Former President, Chief Olusegun Obasanjo has encouraged the younger generation to run for office to retire the older generation in power.
According to him, leadership is very important both in the private sector and the military, adding that the younger generation will never get power if they do not get it now.
The youth should run for elections in Nigeria and must not say they are too young to run at 55, Obasanjo said.
“If you can’t run, what time do you have to run? You have to be positively disruptive but not through violence. If they call you leaders of tomorrow, don’t accept it.
If you don’t get it now, you will never get it. How do you need to make those to make uncomfortable uncomfortable? That’s the solution”, he said on Thursday, November 30 while featuring as a guest speaker during an inter-generational dialogue and emerging political leaders fellowship, an initiative of The Bridge Leadership Foundation convened by a former Governor of Cross River State, Senator Liyel Imoke.
Obasanjo faulted critics who described Nigeria as a geographical expression.
He said, “Every country has history of how they come about. So, tell me which country isn’t a geographical expression. No other alternative to Nigeria, it’s our country.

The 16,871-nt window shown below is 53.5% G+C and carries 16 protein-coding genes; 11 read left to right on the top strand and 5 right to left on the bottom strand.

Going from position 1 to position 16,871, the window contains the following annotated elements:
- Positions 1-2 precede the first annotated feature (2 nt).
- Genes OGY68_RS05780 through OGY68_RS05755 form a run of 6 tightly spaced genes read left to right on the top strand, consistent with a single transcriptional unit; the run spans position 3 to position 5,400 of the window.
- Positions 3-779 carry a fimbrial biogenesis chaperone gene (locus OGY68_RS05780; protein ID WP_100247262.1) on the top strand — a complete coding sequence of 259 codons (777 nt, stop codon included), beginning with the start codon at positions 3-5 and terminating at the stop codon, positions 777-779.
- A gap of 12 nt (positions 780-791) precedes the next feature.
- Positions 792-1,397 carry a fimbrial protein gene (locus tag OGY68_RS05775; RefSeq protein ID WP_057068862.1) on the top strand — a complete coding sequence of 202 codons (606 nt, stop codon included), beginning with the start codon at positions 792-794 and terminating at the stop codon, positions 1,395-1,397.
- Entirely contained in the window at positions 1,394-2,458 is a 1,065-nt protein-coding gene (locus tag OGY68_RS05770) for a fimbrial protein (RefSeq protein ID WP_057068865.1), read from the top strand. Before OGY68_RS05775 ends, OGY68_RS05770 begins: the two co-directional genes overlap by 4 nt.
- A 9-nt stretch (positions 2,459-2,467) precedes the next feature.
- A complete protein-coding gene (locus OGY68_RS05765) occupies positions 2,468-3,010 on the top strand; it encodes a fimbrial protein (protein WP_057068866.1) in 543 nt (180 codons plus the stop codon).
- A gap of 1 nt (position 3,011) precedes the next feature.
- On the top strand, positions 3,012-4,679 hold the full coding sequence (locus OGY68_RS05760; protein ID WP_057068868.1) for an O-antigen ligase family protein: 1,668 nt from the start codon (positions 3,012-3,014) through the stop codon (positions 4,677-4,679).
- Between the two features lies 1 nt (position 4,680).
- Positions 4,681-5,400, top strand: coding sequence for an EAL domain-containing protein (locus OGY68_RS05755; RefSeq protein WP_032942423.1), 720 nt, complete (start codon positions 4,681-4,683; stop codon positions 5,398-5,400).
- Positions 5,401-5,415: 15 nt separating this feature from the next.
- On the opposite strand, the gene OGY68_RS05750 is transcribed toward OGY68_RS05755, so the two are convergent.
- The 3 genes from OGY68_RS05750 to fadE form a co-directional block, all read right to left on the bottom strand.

“My generation: I won’t say it’s a perfect generation, but we fought for the unity of Nigeria…Say whatever you like, we, including, the military which people say caused ‘katakata’, fought for the unity of Nigeria, we also laid the foundation for democracy in Nigeria. Generations after us, what will they claim? Between the generations, there’s gap, space, and values to be bridged. That is why our gathering like this is important.
“Many people don’t believe in Nigeria and if you don’t believe in Nigeria, why would you talk about something you don’t believe in? You have to believe in Nigeria before we can talk about Nigeria. Some people still say that Nigeria is a geographical expression. Every country has history of how they come about. So, tell me which country isn’t a geographical expression. No other alternative to Nigeria, it’s our country.”
“Until I entered secondary school, I never saw telephone. The telephone never worked until I got to form 3. I never wore a pair of shoes until secondary school. I grew up to be watching black and white television, and it was one station. When remote control became a means in TV, I never knew. But my children said I was old school”, he said.